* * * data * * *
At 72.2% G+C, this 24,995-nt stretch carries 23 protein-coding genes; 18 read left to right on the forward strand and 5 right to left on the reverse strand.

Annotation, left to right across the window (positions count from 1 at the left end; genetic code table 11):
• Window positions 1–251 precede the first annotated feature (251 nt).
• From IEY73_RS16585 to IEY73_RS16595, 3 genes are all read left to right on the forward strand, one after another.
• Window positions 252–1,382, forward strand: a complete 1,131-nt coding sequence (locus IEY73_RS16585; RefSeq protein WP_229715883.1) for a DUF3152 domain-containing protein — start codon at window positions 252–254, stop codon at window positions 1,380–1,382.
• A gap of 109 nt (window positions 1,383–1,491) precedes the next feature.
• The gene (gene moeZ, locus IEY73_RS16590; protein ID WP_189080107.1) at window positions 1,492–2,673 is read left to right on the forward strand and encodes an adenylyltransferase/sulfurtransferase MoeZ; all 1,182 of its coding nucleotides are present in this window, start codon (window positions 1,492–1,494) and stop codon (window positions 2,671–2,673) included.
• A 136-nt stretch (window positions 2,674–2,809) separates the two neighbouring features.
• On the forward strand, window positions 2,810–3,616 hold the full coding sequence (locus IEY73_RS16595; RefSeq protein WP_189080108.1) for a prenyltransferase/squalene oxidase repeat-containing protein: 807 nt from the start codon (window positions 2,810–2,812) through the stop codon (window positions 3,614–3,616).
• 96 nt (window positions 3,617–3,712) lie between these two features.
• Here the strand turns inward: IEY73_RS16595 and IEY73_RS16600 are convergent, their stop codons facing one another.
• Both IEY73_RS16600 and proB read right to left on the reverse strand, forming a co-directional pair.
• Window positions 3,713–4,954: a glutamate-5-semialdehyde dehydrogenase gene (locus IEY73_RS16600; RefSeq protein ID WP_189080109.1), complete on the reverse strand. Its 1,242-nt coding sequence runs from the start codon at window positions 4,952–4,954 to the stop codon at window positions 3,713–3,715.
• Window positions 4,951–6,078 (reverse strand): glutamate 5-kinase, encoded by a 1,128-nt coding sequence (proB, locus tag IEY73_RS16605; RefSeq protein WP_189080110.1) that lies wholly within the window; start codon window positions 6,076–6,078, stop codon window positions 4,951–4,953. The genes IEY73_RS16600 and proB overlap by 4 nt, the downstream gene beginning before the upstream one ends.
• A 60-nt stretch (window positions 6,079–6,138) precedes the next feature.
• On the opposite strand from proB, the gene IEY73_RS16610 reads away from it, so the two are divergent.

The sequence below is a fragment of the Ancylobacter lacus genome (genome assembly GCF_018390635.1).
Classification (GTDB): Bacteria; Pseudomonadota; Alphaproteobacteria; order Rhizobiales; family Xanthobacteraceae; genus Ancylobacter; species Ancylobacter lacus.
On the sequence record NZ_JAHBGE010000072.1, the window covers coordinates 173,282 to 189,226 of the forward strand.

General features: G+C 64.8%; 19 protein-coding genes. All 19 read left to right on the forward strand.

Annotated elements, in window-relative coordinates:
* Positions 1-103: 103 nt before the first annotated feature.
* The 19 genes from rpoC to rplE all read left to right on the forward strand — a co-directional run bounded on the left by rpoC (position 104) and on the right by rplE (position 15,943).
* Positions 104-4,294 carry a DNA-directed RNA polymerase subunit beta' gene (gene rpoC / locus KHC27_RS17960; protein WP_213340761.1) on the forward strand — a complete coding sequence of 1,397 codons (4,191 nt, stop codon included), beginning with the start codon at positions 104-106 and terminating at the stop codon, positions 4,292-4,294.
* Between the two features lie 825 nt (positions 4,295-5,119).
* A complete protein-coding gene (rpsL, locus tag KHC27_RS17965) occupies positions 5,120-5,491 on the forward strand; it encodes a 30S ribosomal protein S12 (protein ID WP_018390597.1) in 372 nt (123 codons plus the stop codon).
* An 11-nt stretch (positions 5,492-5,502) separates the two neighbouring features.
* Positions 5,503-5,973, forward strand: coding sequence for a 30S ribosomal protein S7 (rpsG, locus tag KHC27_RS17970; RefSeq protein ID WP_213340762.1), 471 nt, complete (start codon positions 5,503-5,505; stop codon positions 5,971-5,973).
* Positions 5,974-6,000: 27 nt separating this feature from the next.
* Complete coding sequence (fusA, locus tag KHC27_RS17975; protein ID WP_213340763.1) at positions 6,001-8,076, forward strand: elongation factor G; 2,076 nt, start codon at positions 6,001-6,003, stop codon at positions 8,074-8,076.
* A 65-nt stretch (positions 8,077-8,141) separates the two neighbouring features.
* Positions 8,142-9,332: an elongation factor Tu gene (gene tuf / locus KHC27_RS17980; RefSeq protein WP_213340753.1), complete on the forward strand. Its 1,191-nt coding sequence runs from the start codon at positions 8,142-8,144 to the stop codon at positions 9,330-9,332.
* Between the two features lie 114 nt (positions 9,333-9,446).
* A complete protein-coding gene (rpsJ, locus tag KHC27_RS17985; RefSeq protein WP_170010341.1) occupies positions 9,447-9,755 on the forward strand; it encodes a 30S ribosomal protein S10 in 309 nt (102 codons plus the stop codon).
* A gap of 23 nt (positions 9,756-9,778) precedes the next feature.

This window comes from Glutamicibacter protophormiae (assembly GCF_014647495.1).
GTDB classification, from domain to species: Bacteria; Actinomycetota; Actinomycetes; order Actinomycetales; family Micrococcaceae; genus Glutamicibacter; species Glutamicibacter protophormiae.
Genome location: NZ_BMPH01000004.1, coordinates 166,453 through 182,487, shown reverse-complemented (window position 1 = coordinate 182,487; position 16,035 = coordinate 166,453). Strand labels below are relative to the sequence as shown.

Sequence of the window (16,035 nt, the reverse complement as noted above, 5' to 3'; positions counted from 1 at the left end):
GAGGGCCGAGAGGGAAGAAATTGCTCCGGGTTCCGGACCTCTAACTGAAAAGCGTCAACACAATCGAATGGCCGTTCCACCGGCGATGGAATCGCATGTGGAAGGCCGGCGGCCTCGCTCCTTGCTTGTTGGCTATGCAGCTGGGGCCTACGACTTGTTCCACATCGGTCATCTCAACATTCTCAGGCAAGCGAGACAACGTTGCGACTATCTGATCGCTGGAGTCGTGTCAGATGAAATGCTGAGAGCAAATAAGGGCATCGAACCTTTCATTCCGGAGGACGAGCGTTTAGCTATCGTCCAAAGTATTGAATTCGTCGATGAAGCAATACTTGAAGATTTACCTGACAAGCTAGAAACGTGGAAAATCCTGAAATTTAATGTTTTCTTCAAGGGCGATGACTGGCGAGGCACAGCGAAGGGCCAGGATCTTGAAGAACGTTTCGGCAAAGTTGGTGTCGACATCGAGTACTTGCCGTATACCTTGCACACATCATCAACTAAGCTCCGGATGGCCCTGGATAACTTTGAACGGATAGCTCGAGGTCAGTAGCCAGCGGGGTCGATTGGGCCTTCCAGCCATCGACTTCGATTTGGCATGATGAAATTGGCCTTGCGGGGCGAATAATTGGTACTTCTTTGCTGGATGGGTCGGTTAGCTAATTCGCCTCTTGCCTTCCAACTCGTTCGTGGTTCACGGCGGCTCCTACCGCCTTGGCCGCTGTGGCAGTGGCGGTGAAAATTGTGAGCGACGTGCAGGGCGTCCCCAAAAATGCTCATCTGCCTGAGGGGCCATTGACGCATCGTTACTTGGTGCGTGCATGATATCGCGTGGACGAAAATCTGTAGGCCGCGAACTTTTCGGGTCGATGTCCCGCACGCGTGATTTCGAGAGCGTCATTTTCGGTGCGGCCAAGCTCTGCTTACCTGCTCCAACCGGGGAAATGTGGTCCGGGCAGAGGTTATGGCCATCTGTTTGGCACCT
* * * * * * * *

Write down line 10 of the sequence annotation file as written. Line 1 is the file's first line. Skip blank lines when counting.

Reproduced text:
• 96 nt (window positions 3,617–3,712) lie between these two features.